Trade Roots to begin cultivating, manufacturing cannabis

Trade Roots to begin cultivating, manufacturing cannabis

After nearly four years, the owners of Trade Roots will soon be able to begin cultivating and manufacturing marijuana products, and they hope to open the retail side of the business later this summer.


The company, co-owned by Wareham native Jesse Pitts and Carl Giannone, will eventually grow, manufacture, and sell marijuana products on site — and home-delivery is in the works, too. Trade Roots has received final approval of their cultivation and manufacturing licenses, while the retail and delivery licenses are still being processed by the Cannabis Control Commission.


The pair have extensively renovated their 6 Thatcher Ln. location to house several grow rooms, a lab and a retail store that Giannone said he hopes will be somewhere customers will be excited to visit.


At the heart of the company, the two explained, is a dedication to craft.


Pitts defined craft as “doing all the right things, no matter who sees it.”




Pitts said he has worked to figure out what can be automated, and which steps in the process require a human touch. While the process of watering plants is automated, for example, employees will check plants and systems regularly to make sure everything is functioning correctly.


Those careful checks, Pitts explained, are the most important part of cannabis cultivation. Employees will regularly spend time “scouting” the grow rooms: taking a careful look at each plant to see whether it’s healthy, how it’s growing or if any adjustments need to be made.


Employees will also spot-check to make sure that the systems in place are doing what they are supposed to do: Are the plants getting the right amount of water and nutrients? What is the humidity level?


Trade Roots will be recycling about 80 percent of the water used for irrigation, an eco-friendly and cost-saving measure Pitts said is rare in the cannabis industry.


Pitts and Giannone worked with other companies to create a system that collects water from condensation, the HVAC system, rainwater and other sources before purifying the water with ozone. The only byproduct of that purification is a small amount of hydrogen peroxide, which evaporates almost immediately.


From there, the water is filtered further before nutrients are added back in to help the plants grow.




Once plants have grown and dried, the flower will be hand-trimmed and some will be processed to create other products. Trade Roots will likely manufacture predominately extracts for vape cartridges and hydrocarbon extracts, known as dabs.”


Giannone and Pitts said they are particularly excited to get into cross-branding, which is a relatively new practice for the Massachusetts cannabis industry. That means they could take high-quality flower from small craft growers and manufacture vapes or hydrocarbon extracts which would be sold under both names.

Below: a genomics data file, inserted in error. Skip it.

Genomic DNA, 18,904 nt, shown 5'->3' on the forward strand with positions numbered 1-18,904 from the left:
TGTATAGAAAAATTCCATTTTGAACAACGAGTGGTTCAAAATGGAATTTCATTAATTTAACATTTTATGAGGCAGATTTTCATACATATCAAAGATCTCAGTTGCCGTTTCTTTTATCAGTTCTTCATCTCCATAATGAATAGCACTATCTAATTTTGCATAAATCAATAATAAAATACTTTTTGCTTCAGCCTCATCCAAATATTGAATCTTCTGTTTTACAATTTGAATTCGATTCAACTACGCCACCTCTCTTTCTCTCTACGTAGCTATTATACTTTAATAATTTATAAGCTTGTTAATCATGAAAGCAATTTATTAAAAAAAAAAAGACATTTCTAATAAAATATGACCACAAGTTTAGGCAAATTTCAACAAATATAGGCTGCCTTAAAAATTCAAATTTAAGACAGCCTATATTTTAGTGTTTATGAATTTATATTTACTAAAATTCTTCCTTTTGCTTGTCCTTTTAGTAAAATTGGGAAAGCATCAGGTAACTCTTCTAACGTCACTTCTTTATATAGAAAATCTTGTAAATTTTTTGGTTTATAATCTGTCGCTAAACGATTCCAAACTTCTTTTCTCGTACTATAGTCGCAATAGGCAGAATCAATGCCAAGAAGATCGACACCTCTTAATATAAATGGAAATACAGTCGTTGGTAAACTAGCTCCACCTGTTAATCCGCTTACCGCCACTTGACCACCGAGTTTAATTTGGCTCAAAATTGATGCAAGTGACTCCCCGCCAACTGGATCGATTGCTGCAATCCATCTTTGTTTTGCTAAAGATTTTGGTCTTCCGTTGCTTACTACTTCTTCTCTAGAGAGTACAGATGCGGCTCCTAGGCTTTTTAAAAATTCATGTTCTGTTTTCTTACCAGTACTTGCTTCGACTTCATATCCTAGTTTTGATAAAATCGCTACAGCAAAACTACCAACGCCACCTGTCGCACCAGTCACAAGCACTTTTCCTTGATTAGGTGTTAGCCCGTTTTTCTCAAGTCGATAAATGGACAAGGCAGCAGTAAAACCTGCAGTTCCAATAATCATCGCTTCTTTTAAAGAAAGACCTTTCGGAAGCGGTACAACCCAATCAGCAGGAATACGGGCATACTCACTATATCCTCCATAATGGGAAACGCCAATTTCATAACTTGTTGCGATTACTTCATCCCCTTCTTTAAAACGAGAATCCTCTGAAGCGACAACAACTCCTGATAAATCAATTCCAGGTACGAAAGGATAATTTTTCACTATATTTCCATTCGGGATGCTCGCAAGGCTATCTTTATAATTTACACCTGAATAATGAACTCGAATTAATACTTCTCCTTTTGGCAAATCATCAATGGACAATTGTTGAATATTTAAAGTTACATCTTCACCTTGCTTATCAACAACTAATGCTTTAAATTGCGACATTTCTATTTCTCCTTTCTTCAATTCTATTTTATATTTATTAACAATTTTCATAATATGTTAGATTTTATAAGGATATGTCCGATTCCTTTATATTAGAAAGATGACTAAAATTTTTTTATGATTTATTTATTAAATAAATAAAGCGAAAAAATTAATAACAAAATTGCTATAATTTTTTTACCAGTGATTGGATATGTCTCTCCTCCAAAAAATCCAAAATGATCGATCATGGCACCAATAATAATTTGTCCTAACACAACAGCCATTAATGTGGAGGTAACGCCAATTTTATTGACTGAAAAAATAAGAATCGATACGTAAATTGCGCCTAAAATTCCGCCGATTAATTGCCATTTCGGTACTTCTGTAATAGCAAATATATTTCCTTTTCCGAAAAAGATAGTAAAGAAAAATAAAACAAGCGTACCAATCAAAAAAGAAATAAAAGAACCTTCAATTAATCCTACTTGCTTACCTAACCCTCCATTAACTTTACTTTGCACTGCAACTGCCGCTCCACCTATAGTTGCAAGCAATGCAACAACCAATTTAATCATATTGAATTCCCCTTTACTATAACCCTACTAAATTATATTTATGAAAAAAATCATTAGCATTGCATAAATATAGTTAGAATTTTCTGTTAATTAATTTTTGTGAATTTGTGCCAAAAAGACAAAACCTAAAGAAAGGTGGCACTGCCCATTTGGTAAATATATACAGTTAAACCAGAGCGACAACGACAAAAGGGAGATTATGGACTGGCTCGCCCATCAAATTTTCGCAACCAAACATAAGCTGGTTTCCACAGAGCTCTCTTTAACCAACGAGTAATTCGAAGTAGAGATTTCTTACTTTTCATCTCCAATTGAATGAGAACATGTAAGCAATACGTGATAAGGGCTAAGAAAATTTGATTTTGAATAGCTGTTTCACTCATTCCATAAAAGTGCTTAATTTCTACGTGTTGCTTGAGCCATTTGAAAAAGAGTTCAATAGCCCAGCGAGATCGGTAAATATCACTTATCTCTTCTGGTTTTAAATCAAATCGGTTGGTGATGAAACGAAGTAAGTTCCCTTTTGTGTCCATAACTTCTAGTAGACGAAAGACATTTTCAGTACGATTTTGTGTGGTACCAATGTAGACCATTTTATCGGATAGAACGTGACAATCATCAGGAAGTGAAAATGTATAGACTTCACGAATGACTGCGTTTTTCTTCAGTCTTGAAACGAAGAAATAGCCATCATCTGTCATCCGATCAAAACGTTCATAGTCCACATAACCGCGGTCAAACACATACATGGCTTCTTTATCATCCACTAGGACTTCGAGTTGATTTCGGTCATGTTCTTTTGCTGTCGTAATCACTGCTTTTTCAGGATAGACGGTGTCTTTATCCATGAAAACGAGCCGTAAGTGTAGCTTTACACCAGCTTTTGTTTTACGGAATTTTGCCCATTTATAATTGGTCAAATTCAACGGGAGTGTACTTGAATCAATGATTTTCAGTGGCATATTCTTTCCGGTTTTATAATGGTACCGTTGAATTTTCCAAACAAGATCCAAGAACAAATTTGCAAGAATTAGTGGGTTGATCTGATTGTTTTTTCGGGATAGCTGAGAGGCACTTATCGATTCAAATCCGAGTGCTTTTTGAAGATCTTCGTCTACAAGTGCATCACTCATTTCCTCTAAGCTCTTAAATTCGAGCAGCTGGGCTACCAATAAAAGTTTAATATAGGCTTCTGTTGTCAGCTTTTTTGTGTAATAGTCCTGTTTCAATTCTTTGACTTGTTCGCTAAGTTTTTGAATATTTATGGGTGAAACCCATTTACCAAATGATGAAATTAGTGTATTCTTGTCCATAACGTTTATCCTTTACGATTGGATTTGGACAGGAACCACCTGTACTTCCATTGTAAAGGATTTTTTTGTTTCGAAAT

Giannone said that would allow Trade Roots to get a variety of high-quality products on the dispensary’s shelves and would be an avenue for small growers to get involved in making a variety of products.


He said the idea is to sell cannabis that is “grown in Mass., not en masse.”




Giannone is particularly focused on the experience people will have when the dispensary opens — hopefully later in the summer, pending final retail licensure.


“We want to make retail not suck,” Giannone said.


From the backlit sign that will be visible on the highway to the sound system in the waiting room, Giannone has carefully curated the experience visitors will have.


One particularly unusual feature is a huge picture window in the dispensary that allows visitors to see an active grow room — the only open flower grow room east of Michigan, Giannone said.


Giannone, who moved to Wareham from New York City, said he loves living here, and that he’s been surprised by how welcoming and supportive the community has been.


The design of the dispensary is full of nods to the locale: Wall art will include driftwood adorned with scrimshaw carving and large oil paintings of ocean scenes, commissioned from a local artist.


“It has taken a village,” Giannone said.


Trade Roots’ dispensary will likely open later in the summer, as the company’s retail license is still in process. Pitts is also the majority owner of Trade Winds, a courier company that would deliver products purchased from Trade Roots to customer’s homes. The license for that company is also in process.